Exhibit built around environmental theme
Cranes are considered an “umbrella” species, under which entire ecosystems can be protected.
To house this ecologically essential creature, the International Crane Foundation in Baraboo wanted something special: an exhibit reflecting the cranes’ importance to the environment.
The result is a monument not only to the blue, wattled, grey crowned and black crowned cranes, but also to sustainable building and design.
Completed in June 2009, the $2.5 million Spirit of Africa Exhibit at the foundation’s south central Wisconsin home includes five new buildings, two renovated structures and four wetland areas on a 5-acre site.
The exhibit handles energy conservation and environmental sensitivity in a multitude of innovative ways, said construction manager Marty Sell, president of MSA Integrated Project Delivery LLC, Baraboo. One example of this is the nearly 1,700 feet of pathways, which are made of a new recycled glass pavement called FilterPave, he said.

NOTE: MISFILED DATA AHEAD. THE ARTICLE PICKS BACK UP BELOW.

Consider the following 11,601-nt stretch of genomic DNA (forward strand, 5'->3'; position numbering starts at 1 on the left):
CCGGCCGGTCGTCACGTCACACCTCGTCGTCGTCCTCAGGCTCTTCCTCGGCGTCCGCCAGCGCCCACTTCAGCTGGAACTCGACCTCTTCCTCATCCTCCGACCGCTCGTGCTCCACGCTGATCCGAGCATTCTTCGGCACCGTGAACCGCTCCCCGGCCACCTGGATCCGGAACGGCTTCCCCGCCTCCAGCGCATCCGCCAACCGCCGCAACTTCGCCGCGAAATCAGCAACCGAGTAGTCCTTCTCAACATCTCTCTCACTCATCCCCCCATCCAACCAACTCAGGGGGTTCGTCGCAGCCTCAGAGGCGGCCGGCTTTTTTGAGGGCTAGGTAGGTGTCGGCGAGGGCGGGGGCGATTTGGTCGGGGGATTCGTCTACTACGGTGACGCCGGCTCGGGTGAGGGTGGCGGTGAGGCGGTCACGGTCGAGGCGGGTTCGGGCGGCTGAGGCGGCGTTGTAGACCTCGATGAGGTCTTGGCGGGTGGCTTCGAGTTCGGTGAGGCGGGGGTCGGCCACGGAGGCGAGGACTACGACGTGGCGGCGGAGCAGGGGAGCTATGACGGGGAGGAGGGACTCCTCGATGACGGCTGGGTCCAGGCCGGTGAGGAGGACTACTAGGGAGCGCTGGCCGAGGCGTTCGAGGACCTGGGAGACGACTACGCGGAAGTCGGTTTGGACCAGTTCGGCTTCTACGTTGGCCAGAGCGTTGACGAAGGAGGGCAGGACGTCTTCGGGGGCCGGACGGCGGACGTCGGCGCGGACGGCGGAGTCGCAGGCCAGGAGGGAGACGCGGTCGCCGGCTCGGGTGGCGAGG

The recycled glass was put through a special production process, Sell said, to round out the edges and transform it into a rock like material that is harder than stone but not brittle. The material is porous so rain soaks into the ground, minimizing runoff and erosion.
Sell said MSA worked with the project’s designer, The Kubala Washatko Architects Inc., Cedarburg, to include such other sustainable features as photovoltaic collector systems that produce an average of 1,200 kilowatt hours per month and a solar water heating system that provides winter warmth for the cranes in the largest building on site.
Solar panels set to the side of the crane holding building transfer warmth to a hot-water coil that heats the sand under the building’s concrete floor. On the roof of the building, rain is collected and used to water new plants and all four wetland areas.
The entire exhibit requires only 300 to 500 kilowatt hours of electricity per month, so the ICF is able to sell excess energy back to the utility company.
“Achieving sustainability goals for the Africa Exhibit at the International Crane Foundation required a collaborative effort between the contractor, client and design team,” said Wayne Reckard, director of business development at Kubala Washatko. “Each partner was committed to identifying and implementing sustainable solutions that supported the mission of the foundation.”